(2) What effect has this had on the proportion of T2 simple and complex materials produced by small corporations?

Dev questions, again assuming my intuition is correct:

Is this the effect CCP planned, or is it an unintended consequence?

Is it considered a positive, negative or neutral consequence?

Posted - 2007.12.28 22:51:00 - [125]

For me choosing an NPC corp over a player corp is simple - time and effort.

The EVE universe is stunning. CCP's conceptualization of it is enticing. I never get tired of warping, jumping, running missions, trading and counting ISK. There are always new abilities to discover, new ships to pilot and new regions to explore. Occasional time spent in EVE is like taking time off and going to some exotic place.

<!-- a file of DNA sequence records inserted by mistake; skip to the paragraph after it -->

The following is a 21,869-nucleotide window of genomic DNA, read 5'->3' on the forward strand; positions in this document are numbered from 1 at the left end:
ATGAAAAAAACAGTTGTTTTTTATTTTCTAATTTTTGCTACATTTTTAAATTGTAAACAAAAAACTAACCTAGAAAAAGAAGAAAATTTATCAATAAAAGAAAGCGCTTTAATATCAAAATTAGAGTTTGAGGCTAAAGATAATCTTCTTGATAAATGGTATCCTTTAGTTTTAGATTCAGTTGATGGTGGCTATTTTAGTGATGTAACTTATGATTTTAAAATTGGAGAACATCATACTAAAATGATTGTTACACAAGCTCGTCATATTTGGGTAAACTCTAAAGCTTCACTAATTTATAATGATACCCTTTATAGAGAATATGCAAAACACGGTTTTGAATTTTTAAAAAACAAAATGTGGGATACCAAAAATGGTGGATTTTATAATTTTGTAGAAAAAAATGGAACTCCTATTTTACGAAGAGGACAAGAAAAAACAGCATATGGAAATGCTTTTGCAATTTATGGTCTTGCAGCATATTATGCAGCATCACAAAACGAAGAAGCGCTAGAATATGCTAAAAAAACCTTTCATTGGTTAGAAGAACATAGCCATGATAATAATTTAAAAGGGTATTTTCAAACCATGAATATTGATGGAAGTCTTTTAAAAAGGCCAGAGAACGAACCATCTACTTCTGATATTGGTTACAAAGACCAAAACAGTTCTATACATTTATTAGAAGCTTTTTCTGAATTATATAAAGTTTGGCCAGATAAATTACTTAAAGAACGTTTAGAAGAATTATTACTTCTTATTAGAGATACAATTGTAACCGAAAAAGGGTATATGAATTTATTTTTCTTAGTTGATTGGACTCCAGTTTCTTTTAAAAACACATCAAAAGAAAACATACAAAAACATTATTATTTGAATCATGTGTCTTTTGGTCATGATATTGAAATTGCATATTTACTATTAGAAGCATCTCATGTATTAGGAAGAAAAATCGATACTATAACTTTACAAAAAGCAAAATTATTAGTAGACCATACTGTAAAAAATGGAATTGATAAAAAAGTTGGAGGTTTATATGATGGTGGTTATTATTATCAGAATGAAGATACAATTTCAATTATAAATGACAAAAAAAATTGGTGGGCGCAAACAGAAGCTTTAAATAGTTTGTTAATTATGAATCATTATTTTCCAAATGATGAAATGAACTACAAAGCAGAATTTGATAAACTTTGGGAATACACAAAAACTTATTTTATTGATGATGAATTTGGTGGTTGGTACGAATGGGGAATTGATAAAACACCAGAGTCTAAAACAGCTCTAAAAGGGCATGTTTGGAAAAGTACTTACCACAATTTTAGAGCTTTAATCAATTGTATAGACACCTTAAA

I don't want to take a chance in a player corp and be required to pay taxes, fuel structures, organize raids, spoon feed other players supplies or information, stroke other player's egos or rank, resolve group drama, be stuck with a bunch of whimpering 13-year-old players, and compensate for the consistent lack of true managerial skills in MMOG corp/guild/whatever leaders (especially not the trained, in-game kind). When I have the time to spend a few hours in the EVE universe I want to enjoy it and I can turn it off when I want and when I need. Some players thrive on having this responsibility and devotion. That's great and essential for the universe but the statistics are showing me, in my opinion, that not everyone wants to progress down this same path. NPC corps are providing comparatively little to its members, even taking war-dec into account.